Aside from growth levels, interest rates have an impact on energy investment and could influence future fuel mixes. For example, low interest rates theoretically favor capital-intensive types of energy, including nuclear and renewables, along with long-term projects like deepwater oil and gas fields. (High interest rates favor shale oil and gas, because of their shorter payoff period.) It is possible that the recent surge in solar and wind power investment reflects recent low interest rates, although mandates and subsidies are probably more influential.
The heavy debt levels could, on the other hand, reduce subsidies for renewables including electric vehicles. Although it has become a cliché to claim that solar and wind are cheaper even than coal power, this is very misleading: at the least, new investment would be required to replace fossil fuels with renewables. The International Energy Agency, in its latest World Energy Outlook, projects investment needed in its scenarios, and the difference between the Stated Policies Scenario and the Sustainable Development Scenario would be $340 billion a year in the 2020s and reaches $1 trillion per year in the 2030s. (I’ve railed against the injustice of giving well-to-do citizens large grants to buy electric vehicles, which are one of the most expensive ways of reducing GHG that is given serios consideration.)
And where some talk about a new commodity supercycle, I worry that there is a good chance that instead there will be a collapse in asset values, with markets possibly entering bubble territory. One famous, possibly apocryphal story, is that Joe Kennedy (patriarch of the political dynasty) sold off his stock holdings just before the crash of 1929 after hearing a shoeshine boy give a stock tip: that convinced him the market was overbought. Similarly, it would seem that the roaring bull market for certain stocks such as Gamestop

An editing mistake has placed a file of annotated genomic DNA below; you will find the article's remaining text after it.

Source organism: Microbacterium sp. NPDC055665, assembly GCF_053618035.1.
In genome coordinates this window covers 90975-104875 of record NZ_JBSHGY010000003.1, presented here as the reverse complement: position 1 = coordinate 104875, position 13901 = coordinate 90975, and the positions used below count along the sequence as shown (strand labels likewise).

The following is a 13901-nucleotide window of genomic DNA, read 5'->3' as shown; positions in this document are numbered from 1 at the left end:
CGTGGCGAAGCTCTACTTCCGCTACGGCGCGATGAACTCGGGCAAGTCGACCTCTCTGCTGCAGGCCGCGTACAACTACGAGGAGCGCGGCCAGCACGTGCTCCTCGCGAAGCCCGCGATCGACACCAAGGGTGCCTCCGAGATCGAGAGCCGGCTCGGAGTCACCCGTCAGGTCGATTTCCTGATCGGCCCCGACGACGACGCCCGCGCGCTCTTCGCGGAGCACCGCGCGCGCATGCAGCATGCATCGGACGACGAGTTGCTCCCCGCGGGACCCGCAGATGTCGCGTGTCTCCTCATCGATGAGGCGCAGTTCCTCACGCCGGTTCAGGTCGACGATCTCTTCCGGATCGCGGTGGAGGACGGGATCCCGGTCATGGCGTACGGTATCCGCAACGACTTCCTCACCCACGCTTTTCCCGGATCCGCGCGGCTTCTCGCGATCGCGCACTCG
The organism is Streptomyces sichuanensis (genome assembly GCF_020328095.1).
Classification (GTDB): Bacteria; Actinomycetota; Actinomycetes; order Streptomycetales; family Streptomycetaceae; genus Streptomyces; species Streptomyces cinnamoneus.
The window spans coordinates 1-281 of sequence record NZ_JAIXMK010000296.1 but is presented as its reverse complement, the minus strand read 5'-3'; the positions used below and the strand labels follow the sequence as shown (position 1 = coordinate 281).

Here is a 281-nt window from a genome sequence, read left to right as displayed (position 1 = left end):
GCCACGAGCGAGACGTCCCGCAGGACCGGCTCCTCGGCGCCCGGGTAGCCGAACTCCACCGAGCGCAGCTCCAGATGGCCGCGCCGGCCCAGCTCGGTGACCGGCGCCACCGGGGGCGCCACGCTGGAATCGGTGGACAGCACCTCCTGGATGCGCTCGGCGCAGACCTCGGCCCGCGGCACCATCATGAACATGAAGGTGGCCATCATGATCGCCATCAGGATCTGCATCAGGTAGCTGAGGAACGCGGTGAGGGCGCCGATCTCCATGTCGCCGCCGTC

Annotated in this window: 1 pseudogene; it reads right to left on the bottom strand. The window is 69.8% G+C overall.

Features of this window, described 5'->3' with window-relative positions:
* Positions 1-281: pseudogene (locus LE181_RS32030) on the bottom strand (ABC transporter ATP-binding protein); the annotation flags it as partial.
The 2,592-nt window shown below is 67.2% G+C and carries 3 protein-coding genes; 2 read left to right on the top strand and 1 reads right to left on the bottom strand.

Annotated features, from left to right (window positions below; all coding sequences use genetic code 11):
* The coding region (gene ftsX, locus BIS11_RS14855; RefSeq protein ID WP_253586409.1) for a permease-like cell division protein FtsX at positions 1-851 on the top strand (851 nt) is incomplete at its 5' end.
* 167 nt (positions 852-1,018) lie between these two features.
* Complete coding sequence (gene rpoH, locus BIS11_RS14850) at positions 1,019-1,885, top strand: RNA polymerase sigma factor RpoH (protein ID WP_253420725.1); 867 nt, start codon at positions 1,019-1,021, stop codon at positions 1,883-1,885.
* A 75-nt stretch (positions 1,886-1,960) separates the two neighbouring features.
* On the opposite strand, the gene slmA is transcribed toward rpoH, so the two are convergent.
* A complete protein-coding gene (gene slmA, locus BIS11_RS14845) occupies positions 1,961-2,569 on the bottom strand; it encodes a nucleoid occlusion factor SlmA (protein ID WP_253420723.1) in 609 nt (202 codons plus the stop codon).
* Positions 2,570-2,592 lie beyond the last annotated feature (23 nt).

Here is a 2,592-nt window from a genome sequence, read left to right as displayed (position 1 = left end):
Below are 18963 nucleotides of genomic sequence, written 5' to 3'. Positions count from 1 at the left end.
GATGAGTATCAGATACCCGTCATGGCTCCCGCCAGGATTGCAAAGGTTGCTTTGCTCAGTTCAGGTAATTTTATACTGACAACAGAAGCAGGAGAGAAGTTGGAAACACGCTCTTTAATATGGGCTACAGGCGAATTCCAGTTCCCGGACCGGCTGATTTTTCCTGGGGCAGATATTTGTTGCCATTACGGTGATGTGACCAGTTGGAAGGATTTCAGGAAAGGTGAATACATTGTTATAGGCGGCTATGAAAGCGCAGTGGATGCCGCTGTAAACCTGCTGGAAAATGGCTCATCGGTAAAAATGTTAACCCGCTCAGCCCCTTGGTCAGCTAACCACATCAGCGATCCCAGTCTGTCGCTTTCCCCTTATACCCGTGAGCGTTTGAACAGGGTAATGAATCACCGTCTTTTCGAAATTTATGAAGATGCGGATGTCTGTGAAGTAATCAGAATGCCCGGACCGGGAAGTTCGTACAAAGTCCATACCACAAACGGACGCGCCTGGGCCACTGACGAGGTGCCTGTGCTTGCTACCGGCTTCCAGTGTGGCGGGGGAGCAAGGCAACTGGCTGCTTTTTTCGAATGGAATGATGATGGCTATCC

might not be the result of fundamentals but rather the current expansionist monetary policy, which cannot last forever.
And the growing use of SPACs and the surging value of Bitcoin also reminds me of the late Charles Kindleberger’s book, Manias, Panics and Crashes which describes how the invention of new forms of credit led to an expansion of the monetary supply, which caused asset bubbles followed by crashes. This could lead to a reversion to value stocks, such as oil and gas producers as well as utilities, ESG notwithstanding.
To be honest, though, I feel kind of like I’m in the passenger seat of the Fed’s car shouting, “Go left! No, Right! No, Stop!” Perhaps the next killer app will be a GPS for monetary policy.
UK's Sunak says vaccine passport idea might help the economy – TheChronicleHerald.ca
LONDON (Reuters) – British finance minister Rishi Sunak said the idea of giving people vaccine passports or certificates to allow them to enter venues or events might be a way to help the country and its economy recover from the coronavirus pandemic.
“Obviously it is a complicated but potentially very relevant question for helping us reopen those parts of our country like mass events,” Sunak told BBC television on Sunday.
Prime Minister Boris Johnson said last week that the government would hold a review to consider the scientific, moral, philosophical and ethical questions about using vaccine certificates for people who have received a coronavirus shot, which could help entertainment and hospitality venues reopen.
(Reporting by William Schomberg and David Milliken; Editing by David Clarke)
CBI calls for 'lasting budget boost' to protect UK economy – Yahoo Movies Canada
The Confederation of British Industry (CBI) has outlined three areas for chancellor Rishi Sunak to focus on in next week’s Budget to help businesses out of lockdown.
It comes after prime minister Boris Johnson announced a step-by-step roadmap out of lockdown, which could see England return to “normal” by 21 June.